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The Ides of March

Julius Caesar's Pyre & Temple

I remember being told by some middle school science teacher that each of us probably had two molecules of Caesar’s last breath in our biological makeup. Naturally, given my birth on the anniversary of his assassination, I have always had an interest – I do not think I would go so far as to say a connection – with the Roman Dictator.

I also cannot tell you how many times in my life I have heard the phrase uttered, “Beware the Ides of March” instead of the usual “Happy Birthday!”

With March being full of intensive courses, I was not able to get the full effect of Rome’s celebration honoring its first leader to be officially deified. The site of his funeral pyre, in the heart of the ancient Foro Romano, is modest by comparison to some of the temples around it, but is still adorned with fresh flowers almost daily by Roman devotees. Near the statue of Julius on the Via Forii Imperialli we witnessed a troop of costumed youth re-enacting the story of Caesar and his assassination in 44 B.C.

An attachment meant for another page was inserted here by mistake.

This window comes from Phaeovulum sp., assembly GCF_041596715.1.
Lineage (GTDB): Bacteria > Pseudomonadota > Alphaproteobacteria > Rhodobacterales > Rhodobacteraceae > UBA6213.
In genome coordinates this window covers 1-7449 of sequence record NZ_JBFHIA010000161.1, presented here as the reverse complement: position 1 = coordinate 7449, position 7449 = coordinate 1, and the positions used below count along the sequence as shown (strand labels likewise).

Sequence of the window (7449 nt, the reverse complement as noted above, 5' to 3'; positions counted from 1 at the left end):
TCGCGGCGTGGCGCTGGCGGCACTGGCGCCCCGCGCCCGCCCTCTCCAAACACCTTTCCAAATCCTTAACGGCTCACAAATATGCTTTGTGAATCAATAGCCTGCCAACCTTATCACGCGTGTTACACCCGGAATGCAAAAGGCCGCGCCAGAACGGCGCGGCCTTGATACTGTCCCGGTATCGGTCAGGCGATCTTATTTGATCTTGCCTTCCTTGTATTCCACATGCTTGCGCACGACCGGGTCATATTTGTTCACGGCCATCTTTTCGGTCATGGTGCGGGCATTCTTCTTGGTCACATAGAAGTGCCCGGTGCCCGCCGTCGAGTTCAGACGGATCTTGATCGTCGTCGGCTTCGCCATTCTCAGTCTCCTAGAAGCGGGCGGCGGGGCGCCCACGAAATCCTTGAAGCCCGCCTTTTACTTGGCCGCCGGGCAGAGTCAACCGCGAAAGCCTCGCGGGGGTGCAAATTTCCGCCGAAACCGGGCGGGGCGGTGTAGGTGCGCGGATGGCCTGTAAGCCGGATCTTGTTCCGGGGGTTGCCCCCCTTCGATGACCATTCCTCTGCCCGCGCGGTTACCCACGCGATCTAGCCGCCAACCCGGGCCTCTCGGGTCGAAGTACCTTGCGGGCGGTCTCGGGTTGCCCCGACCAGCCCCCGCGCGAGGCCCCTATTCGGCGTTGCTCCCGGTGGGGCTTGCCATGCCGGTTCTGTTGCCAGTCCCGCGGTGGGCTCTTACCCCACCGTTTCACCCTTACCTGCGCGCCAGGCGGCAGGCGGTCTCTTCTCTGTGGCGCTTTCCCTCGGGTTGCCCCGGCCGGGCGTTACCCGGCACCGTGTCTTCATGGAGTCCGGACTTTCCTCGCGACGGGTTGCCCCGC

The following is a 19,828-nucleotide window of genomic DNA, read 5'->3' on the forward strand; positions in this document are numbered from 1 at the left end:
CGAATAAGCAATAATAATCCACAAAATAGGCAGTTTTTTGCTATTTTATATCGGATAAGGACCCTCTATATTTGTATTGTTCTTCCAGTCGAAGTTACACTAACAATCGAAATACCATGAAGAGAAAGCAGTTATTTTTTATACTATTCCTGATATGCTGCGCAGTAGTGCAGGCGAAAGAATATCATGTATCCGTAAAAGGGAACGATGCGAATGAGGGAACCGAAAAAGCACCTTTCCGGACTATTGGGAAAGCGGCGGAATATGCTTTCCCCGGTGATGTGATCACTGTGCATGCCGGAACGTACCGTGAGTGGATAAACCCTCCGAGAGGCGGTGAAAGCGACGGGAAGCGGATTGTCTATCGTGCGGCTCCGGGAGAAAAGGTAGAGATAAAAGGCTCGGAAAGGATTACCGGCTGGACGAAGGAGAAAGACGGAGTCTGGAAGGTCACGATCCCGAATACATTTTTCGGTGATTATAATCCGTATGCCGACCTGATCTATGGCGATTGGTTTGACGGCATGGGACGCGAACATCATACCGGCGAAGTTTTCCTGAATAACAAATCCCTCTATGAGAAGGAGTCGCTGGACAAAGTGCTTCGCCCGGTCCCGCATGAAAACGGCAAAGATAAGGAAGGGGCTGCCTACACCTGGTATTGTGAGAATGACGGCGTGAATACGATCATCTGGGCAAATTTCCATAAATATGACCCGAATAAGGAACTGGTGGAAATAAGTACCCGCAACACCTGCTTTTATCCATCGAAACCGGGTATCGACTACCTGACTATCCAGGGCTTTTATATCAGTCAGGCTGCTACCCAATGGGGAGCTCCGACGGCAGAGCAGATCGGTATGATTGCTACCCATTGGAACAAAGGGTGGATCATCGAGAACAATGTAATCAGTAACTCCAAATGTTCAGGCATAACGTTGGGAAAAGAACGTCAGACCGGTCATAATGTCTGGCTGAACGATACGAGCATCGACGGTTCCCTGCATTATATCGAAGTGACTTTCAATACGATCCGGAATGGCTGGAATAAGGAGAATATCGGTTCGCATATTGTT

Julius Caesar statue on Fori Imperiali

While the Roman Senate house is still visible on the Roman forum, it was not in this building where as many as 60 senators participated in his assassination. Instead, meetings were taking place across town, near the Area Sacra at Largo Argentina, in the Theatre of Pompey. There is a restaurant, I’m told, where you can access the basement and eat in part of what was the building in which Caesar was killed. I did not get around to making reservations this year, but maybe next!

Instead, we had a typically great meal at the Lay Centre, and thanks to the intervention of my favorite Dutch theologian-diplomat, Feda baked a delicious flourless chocolate cake popular in Italy known as Torta della Nonna (Grandmother’s Cake).

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